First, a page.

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Can’t agree more Chuck. I used to say “I can’t “do” compensation unless I have an organization chart Not to use it to look at leveling but to understand how/with whom the job interacts with. I have to understand the big picture. Even then organization charts can fool you if the job is placed incorrectly given it’s true day to day responsibilities. So a check with the manager is the safest bet. How many times have you run across an employee whose real job is different than the chart shows. But an organization chart is the best place to start. Anyway, that’s my thought.

Harry Hoffman, right?

Dave Johnston: ok, now you have me curious. Yes, it was Harry Hoffman. And you know that because . . ?

Brought back memories, you did, Chuck.

VP HR brought me into his fascinating strange little conglomerate to meet the two brothers who headed the family biz. Small office, with the bros wearing tie-less work shirts and heavy boots and with me in my bespoke suit. They were polite but dismissive, declaring they didn't need no stinking... no... really, they actually said they had no need for HR or compensation advice because they had no turnover: no one ever left their employ.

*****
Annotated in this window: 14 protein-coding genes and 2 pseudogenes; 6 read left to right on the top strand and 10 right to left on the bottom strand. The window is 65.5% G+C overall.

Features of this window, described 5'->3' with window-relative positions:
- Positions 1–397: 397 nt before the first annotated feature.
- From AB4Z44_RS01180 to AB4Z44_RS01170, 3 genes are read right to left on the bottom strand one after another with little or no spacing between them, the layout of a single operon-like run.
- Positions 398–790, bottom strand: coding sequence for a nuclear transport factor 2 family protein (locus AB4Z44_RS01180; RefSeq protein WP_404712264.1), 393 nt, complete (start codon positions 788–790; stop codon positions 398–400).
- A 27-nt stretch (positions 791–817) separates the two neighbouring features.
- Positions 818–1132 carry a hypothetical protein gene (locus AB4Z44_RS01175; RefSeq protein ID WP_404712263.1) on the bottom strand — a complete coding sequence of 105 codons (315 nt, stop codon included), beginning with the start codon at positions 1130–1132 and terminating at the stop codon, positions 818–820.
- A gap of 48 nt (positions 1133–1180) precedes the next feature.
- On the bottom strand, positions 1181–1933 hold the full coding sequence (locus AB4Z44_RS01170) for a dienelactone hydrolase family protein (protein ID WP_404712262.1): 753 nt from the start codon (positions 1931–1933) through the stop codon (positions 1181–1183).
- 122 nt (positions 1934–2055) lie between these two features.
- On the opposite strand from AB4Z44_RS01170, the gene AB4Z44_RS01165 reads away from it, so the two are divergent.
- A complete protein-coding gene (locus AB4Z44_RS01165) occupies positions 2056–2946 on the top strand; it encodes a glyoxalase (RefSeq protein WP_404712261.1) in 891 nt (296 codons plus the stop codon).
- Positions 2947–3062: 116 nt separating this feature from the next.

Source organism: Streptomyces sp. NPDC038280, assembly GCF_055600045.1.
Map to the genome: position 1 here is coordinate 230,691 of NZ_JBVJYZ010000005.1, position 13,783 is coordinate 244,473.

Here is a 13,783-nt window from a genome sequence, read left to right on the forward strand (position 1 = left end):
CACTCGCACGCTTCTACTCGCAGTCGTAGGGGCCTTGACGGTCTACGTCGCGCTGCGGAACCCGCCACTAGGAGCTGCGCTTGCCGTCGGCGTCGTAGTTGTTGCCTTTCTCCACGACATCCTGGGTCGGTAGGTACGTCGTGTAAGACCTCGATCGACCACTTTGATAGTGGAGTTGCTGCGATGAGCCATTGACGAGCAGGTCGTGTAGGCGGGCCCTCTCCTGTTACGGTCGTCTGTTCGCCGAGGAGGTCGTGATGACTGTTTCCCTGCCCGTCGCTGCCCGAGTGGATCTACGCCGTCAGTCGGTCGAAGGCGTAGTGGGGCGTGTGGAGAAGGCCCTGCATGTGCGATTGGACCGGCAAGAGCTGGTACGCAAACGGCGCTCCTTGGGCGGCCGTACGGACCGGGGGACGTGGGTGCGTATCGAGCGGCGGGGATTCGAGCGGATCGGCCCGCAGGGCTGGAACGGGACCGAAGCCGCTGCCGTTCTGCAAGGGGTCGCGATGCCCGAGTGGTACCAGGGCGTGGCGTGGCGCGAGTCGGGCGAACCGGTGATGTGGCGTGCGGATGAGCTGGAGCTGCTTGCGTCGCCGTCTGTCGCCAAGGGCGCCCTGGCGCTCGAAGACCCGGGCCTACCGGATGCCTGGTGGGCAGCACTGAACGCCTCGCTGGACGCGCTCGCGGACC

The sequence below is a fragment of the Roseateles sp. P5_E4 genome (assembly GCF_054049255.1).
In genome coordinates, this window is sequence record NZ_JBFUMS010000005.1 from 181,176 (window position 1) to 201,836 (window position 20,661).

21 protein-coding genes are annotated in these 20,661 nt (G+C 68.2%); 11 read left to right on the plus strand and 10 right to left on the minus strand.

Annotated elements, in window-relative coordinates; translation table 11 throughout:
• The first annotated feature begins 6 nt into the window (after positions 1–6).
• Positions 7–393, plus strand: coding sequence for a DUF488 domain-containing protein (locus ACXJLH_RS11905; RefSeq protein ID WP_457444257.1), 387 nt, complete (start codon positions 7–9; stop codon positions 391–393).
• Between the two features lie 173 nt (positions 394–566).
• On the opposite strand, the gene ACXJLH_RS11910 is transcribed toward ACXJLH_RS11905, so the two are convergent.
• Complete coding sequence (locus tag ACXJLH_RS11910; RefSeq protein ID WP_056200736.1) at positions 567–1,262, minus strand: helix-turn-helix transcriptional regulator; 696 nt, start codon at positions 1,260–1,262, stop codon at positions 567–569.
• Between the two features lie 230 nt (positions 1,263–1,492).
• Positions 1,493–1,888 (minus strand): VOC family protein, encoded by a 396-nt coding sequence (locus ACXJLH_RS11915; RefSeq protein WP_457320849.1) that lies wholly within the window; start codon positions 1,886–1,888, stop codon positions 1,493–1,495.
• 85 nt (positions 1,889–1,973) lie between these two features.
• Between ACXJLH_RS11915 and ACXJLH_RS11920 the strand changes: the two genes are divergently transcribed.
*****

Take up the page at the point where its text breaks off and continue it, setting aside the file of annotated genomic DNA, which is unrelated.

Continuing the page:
As I was being escorted out, I paused, turned and asked casually, "Did it ever occur to you that no one WANTed to hire your people? Maybe they were being paid far beyond their value?" Long pause of shock before guffaws ensued. The CEO then led me to his door with a twinkle in his eye, asking, "Do you always have this much fun with your clients?" My answer, "I certainly TRY to," sealed a few decades of steady work as their trusted advisor on all matters related to people and rewards.

Personality is part of the total reward consideration.

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